Stained Glass Soldering – A Beginner's Guide

Soldering stained glass can sometimes be frustrating for a beginner. Do not be discouraged; it may take a little while to get really good, but with a little practice and patience, anyone can be an expert. This article describes the best practices for soldering when using the copper foil method.

If you have never soldered stained glass before, it is going to be well worth the effort to practice on some scrap pieces of glass first. I recommend taking four square pieces, wrapping copper foil around the edges and assembling them into one large square. This type of arrangement has the two main types of joints, a single joint where two pieces of glass meet and an intersection joint, where multiple pieces of glass meet. The intersection joint is in the center of the large square where all four pieces of glass meet. This kind of joint can be the trickiest to get looking good. Keep reading, I will explain how to get that pesky joint looking great every time.

Once your soldering iron is hot and the glass assembled, the first step is to tack all the pieces together. Apply soldering flux on all the joints. I have found the easiest way to tack together stained glass is to hold the soldering iron with the flat part of the tip horizontal just above the glass, touch the solder to the iron tip until a small bead forms and lightly touch the copper foil. It does not take much solder to tack the glass pieces together. Start at the edges and work in towards the center making sure to tack every piece. You do not want them moving when doing the final soldering.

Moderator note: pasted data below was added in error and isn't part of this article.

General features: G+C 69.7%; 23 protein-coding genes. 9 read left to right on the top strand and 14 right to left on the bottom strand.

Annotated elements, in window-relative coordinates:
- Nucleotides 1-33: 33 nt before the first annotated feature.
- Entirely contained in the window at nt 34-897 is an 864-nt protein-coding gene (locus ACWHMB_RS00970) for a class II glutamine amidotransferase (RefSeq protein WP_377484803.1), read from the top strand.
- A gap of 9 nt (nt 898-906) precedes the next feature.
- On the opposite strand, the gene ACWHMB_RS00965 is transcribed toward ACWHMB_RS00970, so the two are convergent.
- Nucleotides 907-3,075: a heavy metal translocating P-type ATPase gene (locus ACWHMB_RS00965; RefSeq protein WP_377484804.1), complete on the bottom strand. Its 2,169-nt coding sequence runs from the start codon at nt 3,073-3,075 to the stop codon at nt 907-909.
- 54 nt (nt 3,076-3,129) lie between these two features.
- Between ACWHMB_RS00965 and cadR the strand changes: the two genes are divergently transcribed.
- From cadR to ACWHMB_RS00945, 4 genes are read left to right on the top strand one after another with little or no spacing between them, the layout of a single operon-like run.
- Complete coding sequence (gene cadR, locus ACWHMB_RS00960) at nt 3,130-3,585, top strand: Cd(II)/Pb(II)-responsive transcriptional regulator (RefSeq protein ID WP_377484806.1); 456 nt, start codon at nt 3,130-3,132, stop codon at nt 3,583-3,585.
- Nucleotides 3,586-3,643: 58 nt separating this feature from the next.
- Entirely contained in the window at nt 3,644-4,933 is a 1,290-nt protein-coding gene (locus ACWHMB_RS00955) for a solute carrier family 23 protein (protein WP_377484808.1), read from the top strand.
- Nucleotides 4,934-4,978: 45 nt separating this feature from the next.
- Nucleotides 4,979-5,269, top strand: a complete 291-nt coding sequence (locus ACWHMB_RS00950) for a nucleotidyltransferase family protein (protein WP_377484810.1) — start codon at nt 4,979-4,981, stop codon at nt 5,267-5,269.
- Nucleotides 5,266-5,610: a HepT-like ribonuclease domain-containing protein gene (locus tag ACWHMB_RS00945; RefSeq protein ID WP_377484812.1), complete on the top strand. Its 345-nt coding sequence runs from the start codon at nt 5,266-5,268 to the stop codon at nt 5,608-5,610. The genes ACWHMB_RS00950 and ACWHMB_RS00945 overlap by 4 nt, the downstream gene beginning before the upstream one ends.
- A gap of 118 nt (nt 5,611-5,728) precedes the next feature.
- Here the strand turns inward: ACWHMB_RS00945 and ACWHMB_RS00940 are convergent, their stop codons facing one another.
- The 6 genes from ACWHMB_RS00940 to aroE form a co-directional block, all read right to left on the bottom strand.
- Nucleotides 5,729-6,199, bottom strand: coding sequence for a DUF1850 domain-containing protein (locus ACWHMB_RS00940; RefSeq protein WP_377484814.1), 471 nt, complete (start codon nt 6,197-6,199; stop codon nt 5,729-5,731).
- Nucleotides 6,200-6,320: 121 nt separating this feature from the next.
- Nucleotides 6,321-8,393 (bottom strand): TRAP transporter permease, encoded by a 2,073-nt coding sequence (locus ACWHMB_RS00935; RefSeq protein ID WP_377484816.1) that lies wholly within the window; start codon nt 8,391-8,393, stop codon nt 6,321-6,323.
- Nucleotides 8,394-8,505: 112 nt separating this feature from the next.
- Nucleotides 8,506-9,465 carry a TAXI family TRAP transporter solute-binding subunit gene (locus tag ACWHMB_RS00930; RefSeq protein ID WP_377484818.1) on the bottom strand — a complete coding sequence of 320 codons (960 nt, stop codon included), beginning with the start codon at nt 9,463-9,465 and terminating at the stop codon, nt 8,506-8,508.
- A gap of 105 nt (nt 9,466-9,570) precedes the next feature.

With all the glass tacked together, the second step is to solder all the joints. This is typically the hardest thing for a beginner to master. This is mainly because two things must be done at the same time, keeping the soldering iron moving and feeding the solder onto the iron. The key to an even solder line is to feed a consistent amount of solder as the iron is moved across the joint. Feeding too much solder creates large bulging solder joints and not feeding enough solder leads to flat uneven joints. Apply flux to all the joints. Start at the edge of a joint; hold the iron so the flat part of the tip is vertical to the work piece.

As you touch the solder to the iron tip, place it on the joint and begin dragging or pushing (whichever is more comfortable) while maintaining a constant solder bead. When you come to an intersection where multiple joints meet, make sure to apply solder about one half inch into each incoming joint. If you do this correctly, all the solder at the intersection will be melted and cool at the same time. This makes that joint look very smooth. Start at another joint and work your way toward the intersection again. This time, when you reach the solder that is sticking out from the intersection, simply melt a little ways into it to join the new solder line with the old one. You should not have to re-solder the intersection again. Do not forget to wipe the tip of the iron frequently on a damp sponge to keep it clean.

One mistake that many beginners make is to pick the soldering iron straight up off a joint. This will leave an imperfection in the solder which will have to be fixed later. Instead, move the iron back and forth on the joint so there is melted solder on either side of the tip. Pull the iron off to the side making sure to keep it touching the glass. Once free from the melted solder, you can pick up the iron. The flux will keep the solder from sticking to the glass and make for a very professional looking joint.

Do not get discouraged if, at first, the solder lines are not perfect. Simply drag the iron across the joint again until you get the results you were looking for. After a little practice, you will be soldering stained glass like a professional.